LaGuardia Airport Trains (LGA)

LaGuardia Airport can be distinguished from other airports in the United States and the world by its unique IATA code of LGA, and is an airport serving New York City. It is located approximately four miles from the borough of Manhattan, and in northern parts of the borough of Queens. It is in the state of New Jersey, and is part of the largest airport system in the US (and second largest in the world). Together, the three airports of New York (JFK International, Newark Liberty and LaGuardia) handle over one hundred million passengers every year. Although subway trains in New York are a popular way to travel, there is no LaGuardia Airport train station available. However, buses are frequently available to the nearby subway stations.

The airport of LaGuardia has four passenger terminals, and is served by the airline companies of American Airlines, Delta Air Lines, US Airways, WestJet, Air Canada, Frontier Airlines, JetBlue Airways, Southwest Airlines and others. Passengers can reach the airport from a large number of cities in the United States, and upon arriving, will find a number of options for ground transportation into the city of New York. There are taxis available at each terminal, and public buses serve all terminals as well. Private bus companies also offer several local and long-distance routes for passengers. Although there is no train station on the airport grounds, passengers can easily reach the city’s subway services, and the Long Island Rail Road by the MTA public buses. The terminals of the airport are linked by walkways and by the bus routes A and B.

The M60 New York City bus serves all airport terminals, and takes passengers to Manhattan, 106th and Broadway, for connections to the E, F, G, R, V and 7 trains on the New York City subway lines. It also takes passengers to Queens and to the Bronx, to 125th Street for subway connections. The Q33 and Q47 buses of the airport make a connection in Queens with the F, G and R subway trains. Another bus that is particularly popular is the NYC Airporter, with connections to Grand Central Station and Penn Station. Tickets for the NYC Airporter cost $12.75 each, or $19.00 for an adult round trip ticket. Further details regarding the airport buses and their connections to the subway is available at and

New York City Subway

The subway system of New York City is one of the oldest and largest in the world. It is rated as the seventh busiest by annual ridership, falling behind only transit systems such as those in Tokyo, Moscow, Beijing, Seoul and Shanghai, but is the third longest system in the world, with only the London Underground and Shanghai Metro covering a greater distance. The New York City Subway consists of approximately 842 miles of track. The system handles over 1.64 billion rides every year. On weekends there is an average of 3 million rides on Saturdays and 2.4 million rides on Sundays, and on weekdays, there are about 5.3 million rides per day. The subway of New York has a total of 468 subway stations that are currently being used. The stations are found in convenient locations throughout four boroughs of the city, Manhattan, Brooklyn, Queens and the Bronx. There is a fifth borough as well, Staten Island, but the railway there is not officially part of the subway system. It does not connect to any of the other trains.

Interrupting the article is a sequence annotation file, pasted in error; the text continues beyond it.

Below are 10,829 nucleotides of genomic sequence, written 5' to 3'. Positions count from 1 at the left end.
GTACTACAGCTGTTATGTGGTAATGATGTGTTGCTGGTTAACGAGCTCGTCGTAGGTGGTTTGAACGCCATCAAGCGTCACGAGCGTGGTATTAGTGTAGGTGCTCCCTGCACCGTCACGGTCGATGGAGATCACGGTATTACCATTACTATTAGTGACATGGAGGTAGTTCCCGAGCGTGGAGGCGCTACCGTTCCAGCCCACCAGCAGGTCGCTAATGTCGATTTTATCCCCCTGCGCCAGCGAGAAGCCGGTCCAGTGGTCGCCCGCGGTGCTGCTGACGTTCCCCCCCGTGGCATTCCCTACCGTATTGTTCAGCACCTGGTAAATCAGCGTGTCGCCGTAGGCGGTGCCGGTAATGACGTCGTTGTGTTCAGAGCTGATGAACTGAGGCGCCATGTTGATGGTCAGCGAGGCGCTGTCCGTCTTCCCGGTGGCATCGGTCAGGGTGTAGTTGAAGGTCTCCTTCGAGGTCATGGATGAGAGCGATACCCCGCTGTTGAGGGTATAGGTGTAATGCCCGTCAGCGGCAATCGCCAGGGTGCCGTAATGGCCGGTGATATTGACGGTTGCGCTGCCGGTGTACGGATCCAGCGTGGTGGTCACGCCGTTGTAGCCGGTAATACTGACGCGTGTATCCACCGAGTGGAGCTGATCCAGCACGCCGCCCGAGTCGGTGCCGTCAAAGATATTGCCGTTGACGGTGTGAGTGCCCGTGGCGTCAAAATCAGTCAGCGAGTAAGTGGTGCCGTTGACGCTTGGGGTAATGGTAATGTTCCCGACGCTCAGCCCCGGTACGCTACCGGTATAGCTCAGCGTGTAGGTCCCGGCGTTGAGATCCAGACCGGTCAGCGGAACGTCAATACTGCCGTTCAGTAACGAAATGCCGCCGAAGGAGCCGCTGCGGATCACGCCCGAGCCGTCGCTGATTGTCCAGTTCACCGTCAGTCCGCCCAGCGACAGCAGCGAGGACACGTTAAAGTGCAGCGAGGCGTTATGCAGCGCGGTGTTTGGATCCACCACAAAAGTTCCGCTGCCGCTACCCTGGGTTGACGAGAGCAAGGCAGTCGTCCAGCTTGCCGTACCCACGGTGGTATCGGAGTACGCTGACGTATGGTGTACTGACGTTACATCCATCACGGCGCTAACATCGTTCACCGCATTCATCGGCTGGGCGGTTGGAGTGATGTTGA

The New York City subway consists of twenty-four train services, many of which pass through Manhattan. They are colour-coded for ease of use, have names and are also numbered or lettered. Certain trains stop at all stations en-route their journey, but some are classified as express services, skipping stations along the way. The trains that are part of the A-Division include the Broadway-Seventh Avenue Local (1), the Seventh Avenue Express (2), the Lexington Avenue Express (4), the Flushing Local/Express (7) and the 42nd Street Shuttle (S). In the B-Division the trains include the Eighth Avenue Express (A), the Sixth Avenue Express (B), the Eighth Avenue Local (C), the Sixth Avenue Local (F), the Crosstown Local (G), the Nassau Street Local (J), the Broadway Local (N), the Broadway Express (Q), the Franklin Avenue Shuttle (S), the Rockaway Park Shuttle (S) and the Nassau Street Express (Z).

A MetroCard is most commonly used by passengers on the subway system. The MetroCard fare system was also enhanced in 2007 to allow free transfers between trains and buses within two hours. Unlimited-ride MetroCards are available, allowing travellers to use the trains more freely for either a seven day period or a thirty day period.

The Long Island Rail Road

The Long Island Rail Road is also referred to as the LIRR, and it stretches from Manhattan to the easternmost tip of Suffolk County, New York. Along its route there are 124 stations, and it travels on a track of over 700 miles in length. It has been in existence since 1834, and is today the second busiest commuter railroad in North America. On average, 303,000 rides are provided on a daily basis. It operates twenty-four hours a day, seven days a week, and provides regular services during off-peak hours, over weekends and on public holidays. The major stations of the LIRR include Pennsylvania Station in Midtown Manhattan, the Atlantic Terminal in Downtown Brooklyn and the Jamaica Station in Jamaica, Queens.

The Acela Express

The Acela Express runs along the Northeast Corridor between Washington, D.C. and Boston, passing Baltimore in Philadelphia and New York. It is one of Amtrak’s high-speed railway services, travelling at speeds that can reach up to 150mph, or 240km/h. The Acela Express sees approximately 3.2 million passengers every year.

Although LaGuardia does not have its own subway station, passengers find the bus services to be very convenient, and once in the city, there are plenty of options for train travel.